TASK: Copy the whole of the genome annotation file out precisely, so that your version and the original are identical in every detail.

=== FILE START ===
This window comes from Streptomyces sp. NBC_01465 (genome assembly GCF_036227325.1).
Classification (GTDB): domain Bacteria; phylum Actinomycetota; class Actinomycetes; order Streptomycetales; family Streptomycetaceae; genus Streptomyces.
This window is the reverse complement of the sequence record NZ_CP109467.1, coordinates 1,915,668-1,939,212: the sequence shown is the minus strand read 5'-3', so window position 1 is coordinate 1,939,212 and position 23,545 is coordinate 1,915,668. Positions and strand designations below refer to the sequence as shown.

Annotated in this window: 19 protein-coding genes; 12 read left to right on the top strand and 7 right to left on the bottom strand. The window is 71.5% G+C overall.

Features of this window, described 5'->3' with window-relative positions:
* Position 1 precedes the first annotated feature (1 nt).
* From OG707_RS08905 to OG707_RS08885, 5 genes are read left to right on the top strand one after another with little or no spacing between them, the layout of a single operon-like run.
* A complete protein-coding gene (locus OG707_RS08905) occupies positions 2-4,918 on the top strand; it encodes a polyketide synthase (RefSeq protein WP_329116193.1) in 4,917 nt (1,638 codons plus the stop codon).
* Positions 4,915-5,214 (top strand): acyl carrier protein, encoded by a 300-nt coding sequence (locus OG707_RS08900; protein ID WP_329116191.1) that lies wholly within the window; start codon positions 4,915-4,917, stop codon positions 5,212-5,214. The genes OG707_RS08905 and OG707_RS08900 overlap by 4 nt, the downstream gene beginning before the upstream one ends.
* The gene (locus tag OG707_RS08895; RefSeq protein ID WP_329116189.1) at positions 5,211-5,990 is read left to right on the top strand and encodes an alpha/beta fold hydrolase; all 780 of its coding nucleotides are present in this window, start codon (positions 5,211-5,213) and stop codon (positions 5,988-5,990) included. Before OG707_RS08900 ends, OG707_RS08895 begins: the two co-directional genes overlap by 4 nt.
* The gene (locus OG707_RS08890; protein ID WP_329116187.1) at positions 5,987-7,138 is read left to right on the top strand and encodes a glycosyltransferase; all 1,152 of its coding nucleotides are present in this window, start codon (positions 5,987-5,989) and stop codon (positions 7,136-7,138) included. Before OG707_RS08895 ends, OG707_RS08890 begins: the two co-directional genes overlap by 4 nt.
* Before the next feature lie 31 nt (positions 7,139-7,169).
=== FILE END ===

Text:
This window comes from Streptomyces sp. NBC_01465 (genome assembly GCF_036227325.1).
Classification (GTDB): domain Bacteria; phylum Actinomycetota; class Actinomycetes; order Streptomycetales; family Streptomycetaceae; genus Streptomyces.
This window is the reverse complement of the sequence record NZ_CP109467.1, coordinates 1,915,668-1,939,212: the sequence shown is the minus strand read 5'-3', so window position 1 is coordinate 1,939,212 and position 23,545 is coordinate 1,915,668. Positions and strand designations below refer to the sequence as shown.

Annotated in this window: 19 protein-coding genes; 12 read left to right on the top strand and 7 right to left on the bottom strand. The window is 71.5% G+C overall.

Features of this window, described 5'->3' with window-relative positions:
* Position 1 precedes the first annotated feature (1 nt).
* From OG707_RS08905 to OG707_RS08885, 5 genes are read left to right on the top strand one after another with little or no spacing between them, the layout of a single operon-like run.
* A complete protein-coding gene (locus OG707_RS08905) occupies positions 2-4,918 on the top strand; it encodes a polyketide synthase (RefSeq protein WP_329116193.1) in 4,917 nt (1,638 codons plus the stop codon).
* Positions 4,915-5,214 (top strand): acyl carrier protein, encoded by a 300-nt coding sequence (locus OG707_RS08900; protein ID WP_329116191.1) that lies wholly within the window; start codon positions 4,915-4,917, stop codon positions 5,212-5,214. The genes OG707_RS08905 and OG707_RS08900 overlap by 4 nt, the downstream gene beginning before the upstream one ends.
* The gene (locus tag OG707_RS08895; RefSeq protein ID WP_329116189.1) at positions 5,211-5,990 is read left to right on the top strand and encodes an alpha/beta fold hydrolase; all 780 of its coding nucleotides are present in this window, start codon (positions 5,211-5,213) and stop codon (positions 5,988-5,990) included. Before OG707_RS08900 ends, OG707_RS08895 begins: the two co-directional genes overlap by 4 nt.
* The gene (locus OG707_RS08890; protein ID WP_329116187.1) at positions 5,987-7,138 is read left to right on the top strand and encodes a glycosyltransferase; all 1,152 of its coding nucleotides are present in this window, start codon (positions 5,987-5,989) and stop codon (positions 7,136-7,138) included. Before OG707_RS08895 ends, OG707_RS08890 begins: the two co-directional genes overlap by 4 nt.
* Before the next feature lie 31 nt (positions 7,139-7,169).